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Countryside sites

Whether you're looking for an exciting day out with the family or a quiet picnic spot, we offer a variety of countryside sites to fit the bill.

A field in summer with sunflowers

Barbecues are not permitted at any of our sites.

Parks and countryside sites

We look after more than 120 countryside sites, many of which have public access.

We manage a wonderful variety of sites and facilities, ranging from local footpaths to national trails, large country parks to small picnic sites, from amenity grasslands to flower-rich hay meadows, from reservoirs to ponds, to car parks, canals, wetlands, woodlands, visitor centres and even historic buildings and structures.

Why not come and explore our country parks, wildlife and amenities (including picnic sites, sites of interest and grasslands), visitor centres, woodland, waterways and wetlands and walks and trails.


If you fancy exploring on 2 wheels you can hire a bicycle from our cycle hire centre at Middleton Top. We have a range of cycles including, tandems, towing buggies and cycles for disabled people.

Rights of way (RoW)

Our public rights of way network is more than 3,000 miles long and is made up of footpaths, bridleways and byways.


A fantastic array of countryside events and activities are on offer throughout the year - check out our countryside events to find out what's on near you.


Why not get involved and become a countryside volunteer. We have opportunities ranging from wildlife conservation to visitor care, indoors and out, midweek and at weekends.

Access for All

You can hire a 'Tramper' scooter at some of our countryside sites.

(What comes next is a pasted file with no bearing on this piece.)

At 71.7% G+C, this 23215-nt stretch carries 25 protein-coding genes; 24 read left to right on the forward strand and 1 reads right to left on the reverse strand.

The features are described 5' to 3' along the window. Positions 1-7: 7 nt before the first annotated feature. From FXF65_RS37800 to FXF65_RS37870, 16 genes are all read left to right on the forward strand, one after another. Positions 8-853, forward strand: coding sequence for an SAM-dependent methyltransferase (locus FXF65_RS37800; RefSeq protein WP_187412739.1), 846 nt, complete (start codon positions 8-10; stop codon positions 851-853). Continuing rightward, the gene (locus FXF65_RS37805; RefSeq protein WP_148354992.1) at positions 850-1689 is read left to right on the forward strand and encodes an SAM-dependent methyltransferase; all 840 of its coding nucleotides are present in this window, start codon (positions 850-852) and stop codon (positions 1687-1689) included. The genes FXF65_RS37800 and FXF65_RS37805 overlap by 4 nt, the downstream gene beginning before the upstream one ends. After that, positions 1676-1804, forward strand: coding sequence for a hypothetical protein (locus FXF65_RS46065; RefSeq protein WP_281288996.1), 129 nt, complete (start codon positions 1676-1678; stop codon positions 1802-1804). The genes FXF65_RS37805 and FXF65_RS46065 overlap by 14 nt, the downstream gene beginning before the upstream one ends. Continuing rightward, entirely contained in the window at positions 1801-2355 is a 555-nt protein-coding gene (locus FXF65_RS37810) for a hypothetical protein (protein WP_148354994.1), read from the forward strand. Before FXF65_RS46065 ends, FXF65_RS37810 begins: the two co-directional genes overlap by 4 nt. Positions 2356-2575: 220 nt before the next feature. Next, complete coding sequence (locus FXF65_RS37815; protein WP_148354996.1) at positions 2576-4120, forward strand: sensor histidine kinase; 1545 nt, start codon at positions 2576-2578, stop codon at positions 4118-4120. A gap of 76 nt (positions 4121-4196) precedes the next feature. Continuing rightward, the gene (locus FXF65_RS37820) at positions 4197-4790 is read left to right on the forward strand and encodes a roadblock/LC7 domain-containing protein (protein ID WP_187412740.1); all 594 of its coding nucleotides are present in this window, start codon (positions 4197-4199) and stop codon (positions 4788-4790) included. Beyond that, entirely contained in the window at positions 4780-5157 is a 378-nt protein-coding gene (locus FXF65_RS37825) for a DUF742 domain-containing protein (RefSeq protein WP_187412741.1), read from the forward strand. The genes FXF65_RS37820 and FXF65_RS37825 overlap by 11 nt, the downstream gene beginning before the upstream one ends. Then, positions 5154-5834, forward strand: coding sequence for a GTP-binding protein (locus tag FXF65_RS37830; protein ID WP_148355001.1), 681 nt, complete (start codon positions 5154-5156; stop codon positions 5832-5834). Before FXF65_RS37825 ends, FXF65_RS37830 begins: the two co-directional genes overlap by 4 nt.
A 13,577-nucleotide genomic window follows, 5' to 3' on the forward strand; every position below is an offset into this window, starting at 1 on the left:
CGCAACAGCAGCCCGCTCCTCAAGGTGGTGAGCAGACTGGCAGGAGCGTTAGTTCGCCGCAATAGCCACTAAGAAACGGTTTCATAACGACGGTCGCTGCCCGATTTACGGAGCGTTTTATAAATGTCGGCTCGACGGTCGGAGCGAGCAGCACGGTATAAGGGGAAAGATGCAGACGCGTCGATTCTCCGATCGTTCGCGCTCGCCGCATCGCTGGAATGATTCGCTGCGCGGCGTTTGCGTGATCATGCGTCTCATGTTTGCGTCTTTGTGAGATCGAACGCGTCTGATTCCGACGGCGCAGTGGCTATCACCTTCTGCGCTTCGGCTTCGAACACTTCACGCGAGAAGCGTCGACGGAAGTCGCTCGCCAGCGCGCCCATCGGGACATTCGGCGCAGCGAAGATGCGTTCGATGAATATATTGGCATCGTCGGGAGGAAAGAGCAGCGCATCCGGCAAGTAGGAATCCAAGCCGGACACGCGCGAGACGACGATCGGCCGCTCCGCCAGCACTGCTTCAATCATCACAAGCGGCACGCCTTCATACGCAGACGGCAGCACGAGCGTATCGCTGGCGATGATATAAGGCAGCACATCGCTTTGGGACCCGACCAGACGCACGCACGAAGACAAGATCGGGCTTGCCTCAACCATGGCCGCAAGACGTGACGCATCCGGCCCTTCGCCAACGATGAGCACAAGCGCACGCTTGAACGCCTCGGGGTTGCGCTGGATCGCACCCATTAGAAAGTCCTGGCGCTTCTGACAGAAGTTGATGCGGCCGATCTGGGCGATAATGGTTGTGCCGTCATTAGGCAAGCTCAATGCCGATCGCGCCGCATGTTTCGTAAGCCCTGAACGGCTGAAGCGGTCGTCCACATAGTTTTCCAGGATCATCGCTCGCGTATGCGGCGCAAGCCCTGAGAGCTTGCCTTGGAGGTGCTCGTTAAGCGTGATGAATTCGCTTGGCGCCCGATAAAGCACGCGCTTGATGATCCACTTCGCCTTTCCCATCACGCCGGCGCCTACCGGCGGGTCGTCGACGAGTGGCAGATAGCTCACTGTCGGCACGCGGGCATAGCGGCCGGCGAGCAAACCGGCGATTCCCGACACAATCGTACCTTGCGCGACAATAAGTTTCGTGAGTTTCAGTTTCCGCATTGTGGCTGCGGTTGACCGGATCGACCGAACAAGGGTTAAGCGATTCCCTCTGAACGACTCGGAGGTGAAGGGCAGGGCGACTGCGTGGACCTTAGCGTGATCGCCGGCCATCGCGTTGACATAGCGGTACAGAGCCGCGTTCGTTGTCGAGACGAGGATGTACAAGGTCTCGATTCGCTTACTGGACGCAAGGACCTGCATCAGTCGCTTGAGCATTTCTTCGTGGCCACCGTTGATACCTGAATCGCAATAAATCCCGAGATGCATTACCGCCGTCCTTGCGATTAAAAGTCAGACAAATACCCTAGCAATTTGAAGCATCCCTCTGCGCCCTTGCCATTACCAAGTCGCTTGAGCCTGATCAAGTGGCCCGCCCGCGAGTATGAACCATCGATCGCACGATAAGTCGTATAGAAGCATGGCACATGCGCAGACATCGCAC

These machines are designed to cope with rough and tough terrain, giving people with mobility problems the chance to get out and about in the Derbyshire countryside. Find out more about access for all.


The use of drones isn't permitted at our countryside sites.

If operated irresponsibly, drones can pose a physical danger to members of the public enjoying the park as well as a potential invasion of privacy.

There are clear boundaries and rules available for pilots to operate their drones. The rules governing hobbyist and commercial pilots are similar although there are some important differences for a commercial operator.

Hobbyists must follow the regulations set out in the Air Navigation Order (CAP393) and it is recommended that they also hold a hobbyist specific insurance, which is inexpensive to obtain.

Commercial operators require the express consent of the landowner. They must be a CAA licensed pilot or company and hold a valid Permissions for Commercial Operations certificate, including relevant insurance and risk assessments.

Magnet fishing

Magnet fishing is not allowed on any of our countryside sites.

It could damage the lining to water bodies and impact on our water and flood management and be costly to repair.

It has the potential to be dangerous. There are many reported incidences of weapons and explosives being retrieved. It can disrupt the use of the site by other users and debris left behind could cause damage or injury.